Question for Steve Gibson regarding SQRL user authentication system / asymetric key pair website login paradigm

Although I’m new to security encryption techniques and do not have worlds of experience or experience under my belt, I’m constantly learning more. I’m also a regular listener of the podcast Security Now with Steve Gibson on the TWIT network.

Last week, the podcast was Steve’s presentation of SQRL (pronounced “squirrel”), which attempts to solve security, privacy and usabilt issues regarding the age old computing paradigm of username / password account security. To a large degree it seems that Steve’s proposal takes from the SSH paradigm used for secure logging into remote servers; namely an asymetrical key pair. Not only does this allow the user to avoid remembering a laundry-list of usernames and passwords that need to be periodically changed for optimal security, but also improves user privacy by allowing some information about the user such as email address to be excluded from the requirements for a user account. Understandably, some sites will still want to determine that users are humans – not bots, however, not providing an email address does improve security of the user to a certian degree. Especially in the wake of recent attacks on companies like Sony and Target, where user emails can be easily stolen from servers.

During his presentation, Steve offered his solution: namely SQRL protocol for secure website login. One suggestion that he made suggested that web-browsers incorporate a new link-type in addition to and links. This new link possibly would launch native software in the same way that links to. However, is it possible that this is NOT a strict requirement for SQRL to be deployed?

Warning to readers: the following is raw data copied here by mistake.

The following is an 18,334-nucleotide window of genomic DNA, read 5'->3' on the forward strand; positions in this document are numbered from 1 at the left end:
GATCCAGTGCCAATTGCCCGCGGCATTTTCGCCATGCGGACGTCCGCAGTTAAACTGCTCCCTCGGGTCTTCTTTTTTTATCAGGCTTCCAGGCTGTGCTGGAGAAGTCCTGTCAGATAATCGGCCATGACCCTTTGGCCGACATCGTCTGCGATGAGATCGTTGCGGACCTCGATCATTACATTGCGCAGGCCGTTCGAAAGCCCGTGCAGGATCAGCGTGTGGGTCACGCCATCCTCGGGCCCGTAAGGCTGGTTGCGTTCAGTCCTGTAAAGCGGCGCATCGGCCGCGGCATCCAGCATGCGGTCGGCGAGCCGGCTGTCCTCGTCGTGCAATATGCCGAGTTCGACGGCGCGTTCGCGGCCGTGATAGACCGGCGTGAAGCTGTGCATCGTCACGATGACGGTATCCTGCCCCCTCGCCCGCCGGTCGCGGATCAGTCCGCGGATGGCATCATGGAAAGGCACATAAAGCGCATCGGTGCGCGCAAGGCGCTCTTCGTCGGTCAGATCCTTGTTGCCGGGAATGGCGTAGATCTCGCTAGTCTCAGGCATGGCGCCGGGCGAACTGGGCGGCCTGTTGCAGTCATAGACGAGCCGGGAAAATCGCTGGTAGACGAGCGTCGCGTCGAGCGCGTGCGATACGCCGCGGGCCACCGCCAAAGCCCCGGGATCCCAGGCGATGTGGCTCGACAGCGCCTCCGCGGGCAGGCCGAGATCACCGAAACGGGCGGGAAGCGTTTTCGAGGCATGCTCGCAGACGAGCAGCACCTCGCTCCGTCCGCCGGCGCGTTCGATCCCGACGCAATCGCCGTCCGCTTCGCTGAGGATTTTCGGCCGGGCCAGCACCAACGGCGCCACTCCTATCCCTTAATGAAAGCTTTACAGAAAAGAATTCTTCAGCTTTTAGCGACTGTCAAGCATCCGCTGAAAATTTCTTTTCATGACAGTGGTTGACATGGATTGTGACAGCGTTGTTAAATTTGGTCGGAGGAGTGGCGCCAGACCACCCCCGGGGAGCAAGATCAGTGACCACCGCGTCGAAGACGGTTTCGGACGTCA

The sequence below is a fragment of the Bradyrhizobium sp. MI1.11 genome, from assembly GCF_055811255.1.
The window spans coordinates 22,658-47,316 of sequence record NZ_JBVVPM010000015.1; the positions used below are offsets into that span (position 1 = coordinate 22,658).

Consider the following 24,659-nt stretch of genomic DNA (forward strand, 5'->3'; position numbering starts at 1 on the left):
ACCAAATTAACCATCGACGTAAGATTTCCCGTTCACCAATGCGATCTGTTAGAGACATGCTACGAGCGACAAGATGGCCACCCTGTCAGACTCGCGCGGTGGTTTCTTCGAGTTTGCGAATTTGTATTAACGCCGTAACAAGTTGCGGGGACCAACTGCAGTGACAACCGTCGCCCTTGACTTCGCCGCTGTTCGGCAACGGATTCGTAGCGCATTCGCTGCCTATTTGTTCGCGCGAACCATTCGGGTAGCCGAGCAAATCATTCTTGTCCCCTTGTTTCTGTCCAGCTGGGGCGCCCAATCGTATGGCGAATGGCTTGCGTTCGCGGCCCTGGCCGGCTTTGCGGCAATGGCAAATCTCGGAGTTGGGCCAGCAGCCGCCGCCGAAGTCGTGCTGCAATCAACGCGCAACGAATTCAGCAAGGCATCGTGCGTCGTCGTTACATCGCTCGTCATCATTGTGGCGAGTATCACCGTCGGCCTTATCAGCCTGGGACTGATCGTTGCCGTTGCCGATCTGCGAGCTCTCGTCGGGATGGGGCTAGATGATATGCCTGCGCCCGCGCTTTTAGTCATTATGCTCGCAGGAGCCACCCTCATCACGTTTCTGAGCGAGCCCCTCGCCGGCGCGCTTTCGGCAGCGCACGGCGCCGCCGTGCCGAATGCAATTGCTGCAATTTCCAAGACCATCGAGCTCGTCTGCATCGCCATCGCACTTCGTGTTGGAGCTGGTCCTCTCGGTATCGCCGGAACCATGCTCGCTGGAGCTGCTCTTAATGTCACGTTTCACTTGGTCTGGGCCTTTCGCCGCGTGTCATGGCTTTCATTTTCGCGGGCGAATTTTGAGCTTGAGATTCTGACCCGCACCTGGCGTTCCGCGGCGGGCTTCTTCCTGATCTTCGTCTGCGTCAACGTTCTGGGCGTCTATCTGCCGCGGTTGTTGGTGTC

Perhaps a browser plugin could actually do the same job. By using a brower plugin, the user could authenticate using their priavate key which could be encrypted using a symetric encryption algorithm to make it more secure. A workflow of this sytem is outlined below:

1. Account creation protocol

-User clicks on a button to create an account on the website and the website provides a unique identifier to the page.
-User then uses their SQRL browser plugin to create an asymetric key pairing (using cryptojs or similar package). This key pair can then by symetrically encrypted using a single password authentication from the browser plugin. That way, the private key can only be accessed with the user password. The key is stored encrypted in the browser plugin with the DNS information for the website.
-The SQRL browser plugin then responds to the website using the unique id and the public key that was just created. -The website stores the public key of the username in its user database.

2. User login protocol from browser on their own system

-When the user wants to login they navigate to the website login page or home page (or select from menu within the browser plugin) -The website supplies a unique idenifier string to the DOM object.
-The SQRL browser plugin then gets the identifier from the page, and signs it with the private key (user password is required).
-The SQRL browser plugin then sends the signed string back to the website via HTTP along with the account unique ID.
-The website verifies the signed string using the public key which is on record for that unique ID.

**This essentially allows users to have only one master password for accessing all websites on the internet.

3. User login protocol from a public computer

-The website provides a QR code with a unique string, unique identifier, and dns -The user scans the string and signs with private keys using the SQRL mobile app
-The website verifies the signing of the unique string using public key and user’s unique ID. -After verification through mobile app, the user can click on the QR code.
-The website grants access to the IP / MAC address where that QR code was supplied to.

Please allow for some leeway regarding my understandign of encryption / authentication strategy. It’s just my interest to offer a potential solution, and also join the discussion about user privacy and security. I’m convinced that many others in addition to myself are concerned with the level of security provided by websites.

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